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S&P 500 to include Berkshire Hathaway

January 26, 2010 | About:

Just released: Standard & Poor's has decided to replace Burlington Northern, currently an S&P 500 component, with the company acquiring it- Berkshire Hathaway. This is a common event, however it is an event that many long time shareholders of Berkshire Hathaway have wanted for a while. The inclusion in the S&P 500 will provide an immediate run up in Berkshire's share price and move it closer to full value. Did anyone other than me hear Buffett on CNBC prior to the special Berkshire Hathaway meeting that approved the split in the shares that created the float that allows for Berkshire inclusion in the index say that BRK-A appeared to be in the low end of its valuation range as it trades at a low multiple to its book value from a historical basis?

It looks like Berkshire's acquisition of BNI might not be as costly as first believed for the ratio BRK-B shares to every BNI falls as BRK-B's share price rises. Berkshires share price should continue to rise for S&P's market capitalization weighted index implies some significant buying if you compare BRK's total market cap to that of GE the company should have a similar weighting and with its price momentum liable to exceed GE down the road. You have to like a stock with support!

Good investing to all!!! Way to go Warren! Doug Kass are you still short? I guess Doug's 15-minutes of fame just might be over.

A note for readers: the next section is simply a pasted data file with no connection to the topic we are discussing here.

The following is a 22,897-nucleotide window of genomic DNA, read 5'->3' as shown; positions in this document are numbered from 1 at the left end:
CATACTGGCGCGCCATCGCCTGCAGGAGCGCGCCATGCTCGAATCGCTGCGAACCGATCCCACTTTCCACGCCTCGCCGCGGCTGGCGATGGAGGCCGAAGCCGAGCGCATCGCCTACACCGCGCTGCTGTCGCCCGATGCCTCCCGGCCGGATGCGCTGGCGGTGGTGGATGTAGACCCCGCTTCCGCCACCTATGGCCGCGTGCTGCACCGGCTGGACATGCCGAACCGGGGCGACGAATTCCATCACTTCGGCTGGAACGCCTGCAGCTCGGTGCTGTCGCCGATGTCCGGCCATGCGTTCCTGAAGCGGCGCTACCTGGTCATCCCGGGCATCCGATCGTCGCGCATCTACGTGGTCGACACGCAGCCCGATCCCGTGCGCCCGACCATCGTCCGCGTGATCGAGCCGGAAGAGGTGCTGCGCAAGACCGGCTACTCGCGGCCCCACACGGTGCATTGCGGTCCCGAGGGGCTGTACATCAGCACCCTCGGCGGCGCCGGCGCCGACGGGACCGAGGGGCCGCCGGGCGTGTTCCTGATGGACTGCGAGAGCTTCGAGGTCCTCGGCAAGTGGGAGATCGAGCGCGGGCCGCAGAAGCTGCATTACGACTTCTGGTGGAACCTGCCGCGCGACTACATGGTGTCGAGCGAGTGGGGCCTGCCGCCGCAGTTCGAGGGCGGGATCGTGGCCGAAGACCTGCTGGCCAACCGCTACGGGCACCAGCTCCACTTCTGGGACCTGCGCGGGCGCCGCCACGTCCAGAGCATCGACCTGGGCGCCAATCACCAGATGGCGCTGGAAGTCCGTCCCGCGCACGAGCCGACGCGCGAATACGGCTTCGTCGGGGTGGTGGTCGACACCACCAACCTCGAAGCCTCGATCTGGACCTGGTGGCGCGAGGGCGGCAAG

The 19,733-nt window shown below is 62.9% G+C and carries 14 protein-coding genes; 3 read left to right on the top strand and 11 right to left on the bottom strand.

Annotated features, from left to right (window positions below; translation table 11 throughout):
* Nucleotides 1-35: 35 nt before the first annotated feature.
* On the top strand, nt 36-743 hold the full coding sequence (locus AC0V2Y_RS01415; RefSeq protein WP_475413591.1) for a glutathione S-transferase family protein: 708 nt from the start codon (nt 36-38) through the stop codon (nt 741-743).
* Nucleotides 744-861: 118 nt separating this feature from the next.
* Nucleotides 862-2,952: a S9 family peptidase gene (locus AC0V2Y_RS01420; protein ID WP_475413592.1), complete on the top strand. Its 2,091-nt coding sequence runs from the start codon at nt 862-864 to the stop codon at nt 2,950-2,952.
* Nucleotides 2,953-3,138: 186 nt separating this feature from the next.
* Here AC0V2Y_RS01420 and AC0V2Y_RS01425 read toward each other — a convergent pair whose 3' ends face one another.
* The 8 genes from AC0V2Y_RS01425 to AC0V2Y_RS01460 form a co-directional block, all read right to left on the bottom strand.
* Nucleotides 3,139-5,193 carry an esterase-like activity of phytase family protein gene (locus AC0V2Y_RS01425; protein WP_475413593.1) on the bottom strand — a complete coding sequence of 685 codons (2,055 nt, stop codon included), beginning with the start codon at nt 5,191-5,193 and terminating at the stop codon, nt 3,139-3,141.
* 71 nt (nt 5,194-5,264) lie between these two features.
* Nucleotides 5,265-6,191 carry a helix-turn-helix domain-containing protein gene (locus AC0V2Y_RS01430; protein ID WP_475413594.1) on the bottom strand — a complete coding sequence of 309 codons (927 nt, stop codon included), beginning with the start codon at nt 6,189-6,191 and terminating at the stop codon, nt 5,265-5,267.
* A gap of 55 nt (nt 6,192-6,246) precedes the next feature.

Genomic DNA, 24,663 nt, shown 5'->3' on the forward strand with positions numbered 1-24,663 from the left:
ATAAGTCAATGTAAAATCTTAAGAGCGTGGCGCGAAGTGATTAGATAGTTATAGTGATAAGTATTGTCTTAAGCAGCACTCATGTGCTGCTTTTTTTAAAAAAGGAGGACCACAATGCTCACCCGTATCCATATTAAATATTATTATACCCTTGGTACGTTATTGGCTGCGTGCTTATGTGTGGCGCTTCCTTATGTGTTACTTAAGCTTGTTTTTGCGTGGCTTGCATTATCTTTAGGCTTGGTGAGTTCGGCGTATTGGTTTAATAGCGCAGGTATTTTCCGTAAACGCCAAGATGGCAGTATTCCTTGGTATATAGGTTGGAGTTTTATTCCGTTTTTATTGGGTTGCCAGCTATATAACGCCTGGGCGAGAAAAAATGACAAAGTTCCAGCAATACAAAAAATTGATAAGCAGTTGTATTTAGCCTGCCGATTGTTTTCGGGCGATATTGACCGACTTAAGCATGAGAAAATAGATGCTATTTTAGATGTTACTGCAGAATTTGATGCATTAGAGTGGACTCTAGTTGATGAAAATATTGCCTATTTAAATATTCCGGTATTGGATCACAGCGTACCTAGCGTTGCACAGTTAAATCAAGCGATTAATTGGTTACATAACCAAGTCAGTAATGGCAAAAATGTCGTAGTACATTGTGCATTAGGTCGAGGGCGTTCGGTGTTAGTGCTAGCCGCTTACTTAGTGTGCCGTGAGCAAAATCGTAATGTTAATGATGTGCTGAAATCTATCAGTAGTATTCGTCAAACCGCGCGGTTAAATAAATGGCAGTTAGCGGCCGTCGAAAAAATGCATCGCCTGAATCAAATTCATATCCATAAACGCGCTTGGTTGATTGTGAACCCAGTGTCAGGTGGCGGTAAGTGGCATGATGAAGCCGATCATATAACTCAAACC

Rating: 3.5/5 (4 votes)

Comments

Geoff Gannon
Geoff Gannon - 4 years ago
Good points.

There will need to be a lot of buying in Berkshire - though not quite as much as in companies with similar market cap because Berkshire has a smaller free float due to Buffett's stake. S&P 500 is float weighted not market cap weighted.

It's still huge for a new addition to the S&P 500 whether you're looking at market cap or free float.
crafool
Crafool - 4 years ago
You are correct the index used to be market capitalization weighted and is now market capitalization free float weighted. Why would Buffett's shares not be considered float? I realize they are closely held, however weren't they acquired on the open market rather than unregistered? Any thoughts? Thanks for the clarification.

Happy investing to all!
bearuo
Bearuo - 4 years ago
Intrinsic value is very important and inclusion in S&P will certainly be a catalyst. But also important to keep in mind the number of BRK.B shares Gates' foundation is "advised" to sell each year.
Geoff Gannon
Geoff Gannon - 4 years ago
According to S&P Float Adjustment Methodology:

In cases where holdings in a group exceed 10% of the outstanding shares of a
company, the holdings of that group will be excluded from the float-adjusted count of
shares to be used in index calculations.

The "groups" they are talking about include current and former officers and directors as well as Foundations. As I understand it - and I may be wrong here - this means shares given by Buffett to the Gates Foundation wouldn't change float in S&P's eyes until Gates Foundation sells shares.

You can read the whole document if you google "S&P Float Adjustment Methodology" and click on the PDF.
crafool
Crafool - 4 years ago
ghg777, Thank you for the info. on S&P!

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